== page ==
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Who's Afraid of the Song of the South? And Other Forbidden Disney Stories Paperback – December 12, 2012
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"Warlight" by Michael Ondaatje
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His latest book, "Who's Afraid of Song of the South?" is a much-needed account of Disney's most notorious work. Though talked about endlessly, there is actually very little written about the movie based on hard facts and anecdotes from the key players. Jim rectifies this with a most excellent history of how SONG OF THE SOUTH was conceived, made, and received. If you feel that the film is a product of its time, you would be right. But did you also know that there was a general concern over perceivable racism in the film's material at the time while it was actually being made? No spoilers from me: to find out why, read the book.
If there is a flaw with this tome, it's that there isn't even more on the actual movie in it. More than half of the book is devoted to articles by Jim about the more 'verboten' side of Disney. Granted, I always like whatever Jim has to say about Disney, and the included articles are mostly excellent. But it felt like I had bought something of a misnomer, given it's a book about SONG OF THE SOUTH and not even half of it is devoted to the film. Maybe there's something to that - that the movie simply isn't good or interesting enough to warrant an entire book solely about it. I certainly don't feel slighted or have any unanswered questions after reading Jim's account, so perhaps there's really not much more to say about the film and its history. (I wonder how short all of those pretty "art" books on the Disney movies would be if you got rid of the pictures... now you know why they make 'em!)
But for $7.99, you are getting an wonderful account of the film's history, production and reception, a bargain no matter how you slice it. I highly recommend it for that alone. Think of the non-SONG OF THE SOUTH pieces as icing on the cake, and that your purchase might help Disney wake up and release the movie finally.
Song of the South is widely considered to be Disney's most controversial film. It remains the only Disney film (not counting educational films) never available in the United States (it was officially released in Asia, Europe, and South America). There are people who cherish the film and others who condemn it as racist. Historian Jim Korkis traces the production of the film and provides great insight on the intent of Walt and the people involved. According to studio documents, it appears that no one truly intended to insult or demean African Americans. It can be argued that the film in some ways portrayed a positive outlook on race relations, despite the time setting (Reconstruction era) and still containing cliche stereotypes of African Americans which were still commonplace in the 1940's. This doesn't make the controversial elements of the film any more acceptable, but it does provide appropriate historical context for modern day viewers to understand. Hopefully the Disney Company can make the film available in some way to adult Disney Connoisseurs and film students to see. Korkis also looks at the merchandising of the film over the decades, including Splash Mountain and references in modern pop culture. Unfortunately no images of any kind are included in this volume, but this is probably the only book we will ever get that's about the making of Song Of The South.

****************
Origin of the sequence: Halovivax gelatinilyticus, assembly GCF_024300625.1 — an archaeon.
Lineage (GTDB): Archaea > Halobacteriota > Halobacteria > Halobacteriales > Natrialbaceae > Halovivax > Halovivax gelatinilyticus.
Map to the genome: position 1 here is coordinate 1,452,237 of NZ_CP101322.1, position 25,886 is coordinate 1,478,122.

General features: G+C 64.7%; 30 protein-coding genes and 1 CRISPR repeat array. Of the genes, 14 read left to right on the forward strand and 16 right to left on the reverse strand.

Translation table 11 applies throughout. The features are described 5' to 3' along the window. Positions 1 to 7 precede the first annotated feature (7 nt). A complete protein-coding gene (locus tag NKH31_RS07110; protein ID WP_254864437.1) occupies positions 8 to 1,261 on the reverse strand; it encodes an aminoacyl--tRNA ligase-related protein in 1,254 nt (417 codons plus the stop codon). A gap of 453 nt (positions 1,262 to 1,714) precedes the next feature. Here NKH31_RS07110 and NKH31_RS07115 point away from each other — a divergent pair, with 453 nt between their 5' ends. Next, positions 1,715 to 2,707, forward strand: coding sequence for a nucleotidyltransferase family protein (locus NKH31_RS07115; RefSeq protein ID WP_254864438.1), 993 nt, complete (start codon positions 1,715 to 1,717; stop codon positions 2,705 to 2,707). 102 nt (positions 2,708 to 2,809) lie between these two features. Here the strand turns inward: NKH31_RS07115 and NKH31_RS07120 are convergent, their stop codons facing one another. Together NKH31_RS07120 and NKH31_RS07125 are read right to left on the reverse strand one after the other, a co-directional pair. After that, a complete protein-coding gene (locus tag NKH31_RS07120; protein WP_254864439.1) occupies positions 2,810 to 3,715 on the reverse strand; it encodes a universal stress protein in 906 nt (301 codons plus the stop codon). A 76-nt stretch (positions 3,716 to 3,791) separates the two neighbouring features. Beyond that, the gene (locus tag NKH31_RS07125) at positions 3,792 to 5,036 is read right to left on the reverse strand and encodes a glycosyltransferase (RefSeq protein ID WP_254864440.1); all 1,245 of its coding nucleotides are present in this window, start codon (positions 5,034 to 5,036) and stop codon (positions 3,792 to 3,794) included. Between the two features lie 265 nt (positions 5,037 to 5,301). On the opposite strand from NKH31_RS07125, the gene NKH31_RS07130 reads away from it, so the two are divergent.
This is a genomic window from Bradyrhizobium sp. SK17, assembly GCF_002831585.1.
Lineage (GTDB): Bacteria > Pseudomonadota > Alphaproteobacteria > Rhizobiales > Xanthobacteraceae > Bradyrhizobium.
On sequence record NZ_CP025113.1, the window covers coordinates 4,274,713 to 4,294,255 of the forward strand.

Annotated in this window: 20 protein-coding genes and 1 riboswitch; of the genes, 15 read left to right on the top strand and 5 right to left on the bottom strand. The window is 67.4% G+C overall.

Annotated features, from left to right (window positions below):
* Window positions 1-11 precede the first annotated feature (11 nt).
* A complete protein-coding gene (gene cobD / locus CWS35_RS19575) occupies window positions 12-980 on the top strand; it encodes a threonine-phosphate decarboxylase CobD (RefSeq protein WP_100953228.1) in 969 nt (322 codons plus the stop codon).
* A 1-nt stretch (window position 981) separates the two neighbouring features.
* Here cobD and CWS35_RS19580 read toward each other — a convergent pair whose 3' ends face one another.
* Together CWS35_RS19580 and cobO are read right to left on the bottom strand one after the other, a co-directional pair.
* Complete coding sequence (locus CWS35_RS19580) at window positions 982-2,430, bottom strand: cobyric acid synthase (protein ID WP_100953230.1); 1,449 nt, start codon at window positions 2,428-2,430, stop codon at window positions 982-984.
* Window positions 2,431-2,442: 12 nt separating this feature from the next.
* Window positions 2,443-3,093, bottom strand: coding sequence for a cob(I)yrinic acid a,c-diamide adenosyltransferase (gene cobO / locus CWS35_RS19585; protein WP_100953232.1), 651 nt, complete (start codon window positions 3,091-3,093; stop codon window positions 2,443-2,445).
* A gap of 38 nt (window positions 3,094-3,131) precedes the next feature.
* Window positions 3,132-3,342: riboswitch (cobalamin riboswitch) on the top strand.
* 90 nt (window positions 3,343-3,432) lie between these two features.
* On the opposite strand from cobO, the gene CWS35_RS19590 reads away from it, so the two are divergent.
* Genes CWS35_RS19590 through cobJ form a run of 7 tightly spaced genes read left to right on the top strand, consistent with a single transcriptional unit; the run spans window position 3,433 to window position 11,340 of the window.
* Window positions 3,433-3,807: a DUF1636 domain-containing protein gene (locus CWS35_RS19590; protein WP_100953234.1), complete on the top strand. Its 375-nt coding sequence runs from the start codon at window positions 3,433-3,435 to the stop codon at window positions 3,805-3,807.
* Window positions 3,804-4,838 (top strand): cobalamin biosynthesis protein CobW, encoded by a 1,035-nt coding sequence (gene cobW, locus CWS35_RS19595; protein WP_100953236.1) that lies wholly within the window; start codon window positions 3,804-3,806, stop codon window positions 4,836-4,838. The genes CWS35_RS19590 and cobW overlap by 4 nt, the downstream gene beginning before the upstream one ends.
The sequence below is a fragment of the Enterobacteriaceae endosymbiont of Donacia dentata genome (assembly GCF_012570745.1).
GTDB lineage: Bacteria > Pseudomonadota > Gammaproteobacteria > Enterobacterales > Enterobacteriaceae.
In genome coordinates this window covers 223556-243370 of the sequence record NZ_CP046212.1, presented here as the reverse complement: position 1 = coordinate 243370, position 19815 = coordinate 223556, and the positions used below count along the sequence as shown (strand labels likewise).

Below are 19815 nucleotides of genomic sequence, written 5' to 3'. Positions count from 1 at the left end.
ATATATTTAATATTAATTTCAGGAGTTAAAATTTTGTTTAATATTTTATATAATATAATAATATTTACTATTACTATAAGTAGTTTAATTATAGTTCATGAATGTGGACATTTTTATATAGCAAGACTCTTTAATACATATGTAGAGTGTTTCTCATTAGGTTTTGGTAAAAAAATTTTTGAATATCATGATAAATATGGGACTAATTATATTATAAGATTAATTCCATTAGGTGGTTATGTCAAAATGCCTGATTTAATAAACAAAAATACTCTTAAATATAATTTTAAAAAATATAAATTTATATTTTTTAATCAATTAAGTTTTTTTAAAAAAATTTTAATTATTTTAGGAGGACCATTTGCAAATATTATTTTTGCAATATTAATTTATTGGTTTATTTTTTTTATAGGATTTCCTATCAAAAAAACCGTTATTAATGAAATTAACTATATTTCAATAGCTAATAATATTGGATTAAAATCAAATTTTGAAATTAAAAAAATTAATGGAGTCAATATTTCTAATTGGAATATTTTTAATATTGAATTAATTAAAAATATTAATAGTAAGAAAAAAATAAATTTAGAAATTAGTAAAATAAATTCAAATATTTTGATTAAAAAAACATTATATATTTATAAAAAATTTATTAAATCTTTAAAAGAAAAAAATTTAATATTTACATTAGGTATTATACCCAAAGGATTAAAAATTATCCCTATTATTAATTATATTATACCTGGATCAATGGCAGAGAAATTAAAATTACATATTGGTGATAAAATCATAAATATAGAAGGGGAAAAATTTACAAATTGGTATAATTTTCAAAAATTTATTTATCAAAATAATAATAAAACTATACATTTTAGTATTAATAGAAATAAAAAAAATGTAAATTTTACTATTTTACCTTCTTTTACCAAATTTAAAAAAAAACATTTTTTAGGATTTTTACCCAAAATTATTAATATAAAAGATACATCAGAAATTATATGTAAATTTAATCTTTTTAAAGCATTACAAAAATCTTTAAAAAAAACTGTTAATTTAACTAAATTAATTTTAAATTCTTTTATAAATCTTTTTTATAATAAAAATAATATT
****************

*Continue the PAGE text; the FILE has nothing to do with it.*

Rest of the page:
The other section discusses films (or parts of films) and other stories that have been the subject of rumor and gossip for many years. Some people have made a big deal over these films, but there isn't anything to be shocked about. These include how the stereotyped black character Sunflower from Fantasia was conceived and later edited out of the film in the late 1960's and how the Disney company for years denied such a character existed, despite some movie goers memories. The production of educational films about Menstruation and VD are looked at. Some stories are about Walt Disney himself, although nothing remotely scandalous. Anecdotes in later times deal with Jessica Rabbit of Who Framed Roger Rabbit, Tim Burton's time at Disney, and the troubled production of Kingdom of the Sun, which became The Emperor's New Groove.
Overall, Jim Korkis does an excellent job at addressing some of these questionable and odd aspects of Disney by debunking common misconceptions and telling the real story. This is probably his best publication relating to Disney.
The book fills in the gaps about what was behind the cartoon rabbits and the gorgeous backgrounds. What do other people see where some of the people sing happy songs when the situation was not happy at all. We were raised to not recognize color but that was only because none of "those" people were allowed to live in our town. Racism and hatred were everywhere then and to some extent still exists today. And that is terrible and sad.
Mr. Korkis' book walks through the whole reason for the movie. He examines the studio, the story, and wonderful actors including the people of color which we learned to love. And we found a funny, gentle children's movie continued a myth that is terrible in effect due to insensitivity and ignorance. The movie was not to blame. Nor was Walt Disney and his studio. They reflected the understanding they had that was the same understanding that we had. If anybody is to blame, then blame the people that hold on to ignorance and hate even today. They cost our children the love of a gentle man and his stories for children.